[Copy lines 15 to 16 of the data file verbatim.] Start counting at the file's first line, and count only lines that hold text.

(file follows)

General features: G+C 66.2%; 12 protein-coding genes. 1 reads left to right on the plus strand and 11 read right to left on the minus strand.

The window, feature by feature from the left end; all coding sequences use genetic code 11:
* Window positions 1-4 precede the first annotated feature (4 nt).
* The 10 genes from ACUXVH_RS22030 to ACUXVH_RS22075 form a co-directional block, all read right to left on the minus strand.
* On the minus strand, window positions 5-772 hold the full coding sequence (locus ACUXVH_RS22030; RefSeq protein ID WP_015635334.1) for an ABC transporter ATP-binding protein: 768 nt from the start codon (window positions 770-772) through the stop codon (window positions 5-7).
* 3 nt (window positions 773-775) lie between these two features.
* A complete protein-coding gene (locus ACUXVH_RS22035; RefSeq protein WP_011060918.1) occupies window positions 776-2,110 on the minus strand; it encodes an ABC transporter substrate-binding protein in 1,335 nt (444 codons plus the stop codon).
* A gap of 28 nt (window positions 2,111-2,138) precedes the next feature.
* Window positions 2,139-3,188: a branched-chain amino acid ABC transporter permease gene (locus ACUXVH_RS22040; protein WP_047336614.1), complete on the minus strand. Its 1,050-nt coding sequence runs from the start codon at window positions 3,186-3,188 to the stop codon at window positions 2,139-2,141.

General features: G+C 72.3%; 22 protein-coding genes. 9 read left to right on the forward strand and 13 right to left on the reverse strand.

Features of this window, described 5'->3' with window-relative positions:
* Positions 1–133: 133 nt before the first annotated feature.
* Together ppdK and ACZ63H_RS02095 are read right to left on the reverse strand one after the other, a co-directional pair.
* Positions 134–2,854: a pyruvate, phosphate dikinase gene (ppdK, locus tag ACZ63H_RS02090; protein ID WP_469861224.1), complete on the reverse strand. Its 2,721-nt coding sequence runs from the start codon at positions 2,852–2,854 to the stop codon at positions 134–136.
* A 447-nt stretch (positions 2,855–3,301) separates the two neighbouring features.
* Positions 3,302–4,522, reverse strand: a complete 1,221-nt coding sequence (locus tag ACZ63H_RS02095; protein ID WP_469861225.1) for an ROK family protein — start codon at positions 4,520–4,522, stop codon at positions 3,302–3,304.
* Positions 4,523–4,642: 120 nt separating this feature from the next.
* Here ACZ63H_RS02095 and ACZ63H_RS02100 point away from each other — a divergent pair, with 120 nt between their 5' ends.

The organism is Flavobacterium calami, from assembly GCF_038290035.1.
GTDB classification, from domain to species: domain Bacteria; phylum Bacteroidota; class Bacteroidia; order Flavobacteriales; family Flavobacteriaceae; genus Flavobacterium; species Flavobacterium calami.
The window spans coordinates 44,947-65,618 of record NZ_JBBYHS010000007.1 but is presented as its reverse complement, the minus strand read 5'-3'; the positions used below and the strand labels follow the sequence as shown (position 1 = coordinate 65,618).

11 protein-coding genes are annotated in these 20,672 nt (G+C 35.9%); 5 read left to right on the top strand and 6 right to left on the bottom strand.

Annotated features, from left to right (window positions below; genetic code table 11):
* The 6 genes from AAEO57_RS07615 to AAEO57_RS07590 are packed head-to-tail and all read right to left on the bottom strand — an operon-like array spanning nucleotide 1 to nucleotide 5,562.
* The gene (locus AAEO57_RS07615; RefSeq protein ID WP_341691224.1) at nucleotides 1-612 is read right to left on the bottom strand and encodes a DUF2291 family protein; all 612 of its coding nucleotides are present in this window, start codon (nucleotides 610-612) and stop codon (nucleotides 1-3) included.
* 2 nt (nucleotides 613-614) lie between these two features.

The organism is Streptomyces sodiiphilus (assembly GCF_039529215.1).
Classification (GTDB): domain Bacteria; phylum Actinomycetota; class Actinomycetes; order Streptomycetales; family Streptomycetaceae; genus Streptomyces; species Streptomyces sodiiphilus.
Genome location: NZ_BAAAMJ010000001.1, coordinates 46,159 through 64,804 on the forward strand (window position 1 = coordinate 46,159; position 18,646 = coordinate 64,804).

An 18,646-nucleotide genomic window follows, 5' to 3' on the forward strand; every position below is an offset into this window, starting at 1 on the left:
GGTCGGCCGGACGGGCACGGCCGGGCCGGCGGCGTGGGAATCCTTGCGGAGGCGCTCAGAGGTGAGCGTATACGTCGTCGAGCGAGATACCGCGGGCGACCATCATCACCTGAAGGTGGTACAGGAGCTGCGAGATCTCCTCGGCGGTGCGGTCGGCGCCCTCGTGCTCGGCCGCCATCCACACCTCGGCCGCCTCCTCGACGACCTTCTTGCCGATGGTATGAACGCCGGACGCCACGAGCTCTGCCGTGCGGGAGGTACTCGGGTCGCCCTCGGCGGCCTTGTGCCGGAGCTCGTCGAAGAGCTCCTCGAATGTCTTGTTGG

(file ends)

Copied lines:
* A 447-nt stretch (positions 2,855–3,301) separates the two neighbouring features.
* Positions 3,302–4,522, reverse strand: a complete 1,221-nt coding sequence (locus tag ACZ63H_RS02095; protein ID WP_469861225.1) for an ROK family protein — start codon at positions 4,520–4,522, stop codon at positions 3,302–3,304.